Until the latter part of the 19th century, not so long ago in Miss Manners’s mind, the main meal was eaten during the day. Then it became fashionable to have the heavy meal at night, so luncheon took the place of dinner, and dinner took the place of supper. Supper was sent away from the table.
But did it slink off to its room? No, it sneaked out to go drinking and dancing. Supper clubs became the rage, for late-night dining and worse. And to this day, meals served late at night and connected with formal occasions, such as balls, are called suppers.
Yet the humbler meaning survives. “We’d love to have you come by for supper” means, “Don’t expect a dinner party.”
DEAR MISS MANNERS: I am an antiques preservator, and recently single. My ex died in October; I was faithful to her until the end, as she was to me. It was clear that we had too many deep-seated differences to remarry.
But now things are different. I have gone to church with two ladies most all of our lives; we are all in our 50s. But still we really don’t know much about each other.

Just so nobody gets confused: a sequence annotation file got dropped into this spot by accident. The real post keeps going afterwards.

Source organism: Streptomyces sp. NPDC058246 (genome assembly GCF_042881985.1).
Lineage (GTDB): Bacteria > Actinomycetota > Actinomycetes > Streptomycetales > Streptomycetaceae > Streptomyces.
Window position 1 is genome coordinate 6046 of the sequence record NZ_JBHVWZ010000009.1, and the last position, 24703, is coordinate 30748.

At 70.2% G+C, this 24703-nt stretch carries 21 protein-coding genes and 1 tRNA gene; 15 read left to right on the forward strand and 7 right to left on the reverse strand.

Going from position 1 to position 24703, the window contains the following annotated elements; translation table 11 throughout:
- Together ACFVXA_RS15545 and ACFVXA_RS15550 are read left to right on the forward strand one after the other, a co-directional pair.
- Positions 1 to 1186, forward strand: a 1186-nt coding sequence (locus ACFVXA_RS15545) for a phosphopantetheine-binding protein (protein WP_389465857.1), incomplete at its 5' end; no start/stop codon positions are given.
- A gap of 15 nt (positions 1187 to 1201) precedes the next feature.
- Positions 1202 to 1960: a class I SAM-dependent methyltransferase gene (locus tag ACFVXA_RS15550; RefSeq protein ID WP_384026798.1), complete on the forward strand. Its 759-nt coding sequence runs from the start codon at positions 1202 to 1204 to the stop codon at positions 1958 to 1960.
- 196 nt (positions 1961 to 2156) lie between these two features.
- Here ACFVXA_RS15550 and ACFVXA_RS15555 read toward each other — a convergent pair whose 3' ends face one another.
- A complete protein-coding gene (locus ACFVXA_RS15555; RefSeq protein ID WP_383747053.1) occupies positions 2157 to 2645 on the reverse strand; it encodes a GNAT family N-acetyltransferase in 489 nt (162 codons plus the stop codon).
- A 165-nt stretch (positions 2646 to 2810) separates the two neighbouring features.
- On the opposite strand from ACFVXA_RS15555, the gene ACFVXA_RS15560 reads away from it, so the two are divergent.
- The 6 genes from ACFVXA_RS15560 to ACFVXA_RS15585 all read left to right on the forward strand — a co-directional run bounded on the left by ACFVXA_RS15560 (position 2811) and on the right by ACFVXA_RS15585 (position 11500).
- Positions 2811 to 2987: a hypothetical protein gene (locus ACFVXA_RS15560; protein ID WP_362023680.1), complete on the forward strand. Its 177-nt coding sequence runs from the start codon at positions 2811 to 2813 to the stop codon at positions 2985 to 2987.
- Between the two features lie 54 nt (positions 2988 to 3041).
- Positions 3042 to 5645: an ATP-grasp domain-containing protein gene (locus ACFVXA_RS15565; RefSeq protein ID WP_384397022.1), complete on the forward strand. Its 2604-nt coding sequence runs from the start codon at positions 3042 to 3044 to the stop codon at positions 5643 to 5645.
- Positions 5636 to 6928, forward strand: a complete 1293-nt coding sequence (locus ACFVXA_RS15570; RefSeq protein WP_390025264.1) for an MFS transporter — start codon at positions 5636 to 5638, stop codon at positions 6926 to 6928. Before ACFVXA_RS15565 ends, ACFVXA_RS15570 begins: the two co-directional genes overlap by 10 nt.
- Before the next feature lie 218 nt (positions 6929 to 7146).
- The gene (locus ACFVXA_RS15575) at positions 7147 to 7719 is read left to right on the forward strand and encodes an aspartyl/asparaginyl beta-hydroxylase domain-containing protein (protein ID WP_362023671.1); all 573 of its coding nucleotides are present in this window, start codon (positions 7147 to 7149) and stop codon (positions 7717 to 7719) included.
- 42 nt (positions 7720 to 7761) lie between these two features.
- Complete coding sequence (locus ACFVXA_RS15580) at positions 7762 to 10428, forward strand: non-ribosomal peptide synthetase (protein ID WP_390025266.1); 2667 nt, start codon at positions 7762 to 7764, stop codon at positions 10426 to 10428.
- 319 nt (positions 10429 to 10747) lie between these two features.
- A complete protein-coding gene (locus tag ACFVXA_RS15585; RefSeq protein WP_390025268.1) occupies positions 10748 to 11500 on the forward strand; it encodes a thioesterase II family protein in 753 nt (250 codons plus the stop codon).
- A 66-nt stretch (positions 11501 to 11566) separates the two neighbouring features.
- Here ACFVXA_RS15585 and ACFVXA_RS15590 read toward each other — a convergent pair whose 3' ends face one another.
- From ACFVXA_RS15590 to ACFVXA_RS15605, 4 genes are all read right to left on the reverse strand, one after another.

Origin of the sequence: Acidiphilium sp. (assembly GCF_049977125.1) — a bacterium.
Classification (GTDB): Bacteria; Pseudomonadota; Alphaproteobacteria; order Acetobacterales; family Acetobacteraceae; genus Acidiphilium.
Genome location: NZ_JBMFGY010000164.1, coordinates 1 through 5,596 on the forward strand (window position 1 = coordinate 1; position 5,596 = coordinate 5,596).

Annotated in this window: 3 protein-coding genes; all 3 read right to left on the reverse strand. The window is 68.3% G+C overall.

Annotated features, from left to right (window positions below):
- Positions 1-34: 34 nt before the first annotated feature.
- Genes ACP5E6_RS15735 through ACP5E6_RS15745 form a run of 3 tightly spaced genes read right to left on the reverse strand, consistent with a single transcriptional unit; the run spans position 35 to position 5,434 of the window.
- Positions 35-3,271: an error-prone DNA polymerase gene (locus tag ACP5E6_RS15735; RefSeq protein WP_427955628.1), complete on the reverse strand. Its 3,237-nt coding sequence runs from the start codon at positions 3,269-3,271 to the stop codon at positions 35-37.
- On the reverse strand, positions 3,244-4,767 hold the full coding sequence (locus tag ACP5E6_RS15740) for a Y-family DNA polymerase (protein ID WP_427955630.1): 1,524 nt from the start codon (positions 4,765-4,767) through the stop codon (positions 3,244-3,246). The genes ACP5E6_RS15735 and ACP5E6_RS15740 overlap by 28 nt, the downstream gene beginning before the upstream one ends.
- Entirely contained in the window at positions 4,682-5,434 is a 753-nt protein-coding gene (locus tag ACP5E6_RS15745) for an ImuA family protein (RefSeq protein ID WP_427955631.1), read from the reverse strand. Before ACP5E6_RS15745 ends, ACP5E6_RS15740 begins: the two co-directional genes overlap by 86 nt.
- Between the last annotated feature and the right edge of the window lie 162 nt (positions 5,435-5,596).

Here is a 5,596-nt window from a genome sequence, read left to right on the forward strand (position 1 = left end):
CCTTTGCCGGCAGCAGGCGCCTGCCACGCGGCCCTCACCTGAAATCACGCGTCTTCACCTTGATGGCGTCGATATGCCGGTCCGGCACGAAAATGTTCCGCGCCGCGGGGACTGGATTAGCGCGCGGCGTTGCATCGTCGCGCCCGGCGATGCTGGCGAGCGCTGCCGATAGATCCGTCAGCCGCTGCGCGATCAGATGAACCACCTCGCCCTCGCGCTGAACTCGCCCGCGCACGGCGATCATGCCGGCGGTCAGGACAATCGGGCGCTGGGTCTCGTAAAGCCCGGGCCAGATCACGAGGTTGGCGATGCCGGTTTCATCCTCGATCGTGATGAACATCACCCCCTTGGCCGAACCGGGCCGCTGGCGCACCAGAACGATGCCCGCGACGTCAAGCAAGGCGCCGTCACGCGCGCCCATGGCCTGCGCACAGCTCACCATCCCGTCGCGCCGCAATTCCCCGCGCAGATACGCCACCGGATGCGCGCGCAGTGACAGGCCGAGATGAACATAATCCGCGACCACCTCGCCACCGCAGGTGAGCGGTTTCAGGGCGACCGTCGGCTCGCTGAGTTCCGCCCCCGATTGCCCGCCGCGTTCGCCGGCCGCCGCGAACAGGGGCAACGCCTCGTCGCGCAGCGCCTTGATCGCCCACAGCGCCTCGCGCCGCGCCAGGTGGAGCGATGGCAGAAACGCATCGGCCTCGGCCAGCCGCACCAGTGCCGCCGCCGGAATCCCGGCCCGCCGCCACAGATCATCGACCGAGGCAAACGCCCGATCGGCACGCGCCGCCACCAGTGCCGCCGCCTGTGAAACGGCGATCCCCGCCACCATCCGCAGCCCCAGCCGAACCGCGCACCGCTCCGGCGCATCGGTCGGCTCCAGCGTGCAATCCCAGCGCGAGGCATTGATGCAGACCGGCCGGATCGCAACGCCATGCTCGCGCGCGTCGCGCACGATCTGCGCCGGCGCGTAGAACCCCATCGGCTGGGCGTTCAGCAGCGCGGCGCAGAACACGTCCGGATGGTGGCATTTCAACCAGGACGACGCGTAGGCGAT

The first lady is my late ex’s cousin. I restored a set of living room tables for her, as a gift for the chance to feel her out, so to speak, in her own house. I found that there were family or clan behaviors in her manner that I have a hard time agreeing with.
The second lady I gave a handmade 1930s gate-leg table, in order to have innocent contact with her to see what makes her tick. From the thanks I got from her, she has no earthly idea as to the worth of the table.
I had it appraised at the best consignment shop in town that caters to more high-end customers. I don’t know if indeed she does like it or not. Should I tell the worth of it? Suggest she have it appraised herself? Or leave it alone?
GENTLE READER: Please forgive Miss Manners for thinking that this question would turn out to be more interesting than it did. All that intriguing background about your romantic ties, and all you need to know is how to alert someone that your present is worth more than she seems to think.
It’s a perfectly legitimate question, and Miss Manners wouldn’t have been able to evaluate your prospects for you, anyway.
Of course, no gentleman would tell the price of a present he gave. But you could say, “You might think of insuring that, in which case you should have it appraised.”
Visit Miss Manners at her Web site, www.missmanners.com, where you can send her your questions.
2012, by Judith Martin
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